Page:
|thinking of returning to work
Jun 2, 2001
I have been positive since 1992, i have been on disability since 1996 and in SSI since 1996 also. My meds are working for me and I am considering to return to work. I stopped by the local Social Security office to get a new card and hile there asked what would happen to my benefits if I returned to work. I was told that i could keep the benifits for 9 months, when i asked him to explain he said that if i earned too much SSI would consider me no longer disabled and would cut off all of my benefits. I asked if i would be able to keep my medicare and he told me no. This does not make sence in reading the other posts. Also a friend helped me redo my resume, we were consirned about the large gap of time laps since my last job(i started there when i was 19 and left on disability when i was 36). On the resume we were vague by putting pursuing outside interests. I was a VP for a major company when i left, I plan on telling in my interview that i had had some health issues but am doing fine now, does this sound like a good idea? please help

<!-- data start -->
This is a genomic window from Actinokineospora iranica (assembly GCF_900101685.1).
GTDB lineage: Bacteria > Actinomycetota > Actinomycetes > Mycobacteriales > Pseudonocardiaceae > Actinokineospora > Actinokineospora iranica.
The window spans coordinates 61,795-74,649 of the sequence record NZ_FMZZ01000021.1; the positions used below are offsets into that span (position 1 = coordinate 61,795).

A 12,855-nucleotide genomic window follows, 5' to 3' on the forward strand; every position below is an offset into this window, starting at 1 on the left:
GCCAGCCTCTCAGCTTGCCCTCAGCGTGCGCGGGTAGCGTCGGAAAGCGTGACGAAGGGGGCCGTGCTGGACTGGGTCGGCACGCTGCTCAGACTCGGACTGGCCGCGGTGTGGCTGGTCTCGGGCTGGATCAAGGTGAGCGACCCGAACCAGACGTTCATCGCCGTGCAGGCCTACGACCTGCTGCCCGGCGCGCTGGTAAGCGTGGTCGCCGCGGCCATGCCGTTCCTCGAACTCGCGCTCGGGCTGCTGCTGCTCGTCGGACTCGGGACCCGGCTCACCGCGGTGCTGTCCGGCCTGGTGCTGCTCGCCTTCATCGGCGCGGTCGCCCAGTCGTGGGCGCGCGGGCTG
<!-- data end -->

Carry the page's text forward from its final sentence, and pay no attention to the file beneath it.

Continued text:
Response from Ms. Franzoi
I think you are approacjing this in the correct fashion. Contact the Social Security Administration and ask them to send you information on what happens when you return to work. You should review carefully how this "residual" benefit works when you return to the workplace. I think your approach re interviews is fine.
HIV and inhouse medical aid
- How Long Does It Take Megace Es To Start Working?
- How Long After Being Infected Does It Take To Test Positive For Hiv?
- Can Hepatitis Be Transmitted By Air?
- Autoimmune Disease That Causes Thrush
- What If A Hospital Worker Is Pricked By A Hiv Needle?
- How Do U Distinguish A Regular Lump In Ur Armpit From An Hiv Lump?
This forum is designed for educational purposes only, and experts are not rendering medical, mental health, legal or other professional advice or services. If you have or suspect you may have a medical, mental health, legal or other problem that requires advice, consult your own caregiver, attorney or other qualified professional.
Experts appearing on this page are independent and are solely responsible for editing and fact-checking their material. Neither TheBody.com nor any advertiser is the publisher or speaker of posted visitors' questions or the experts' material.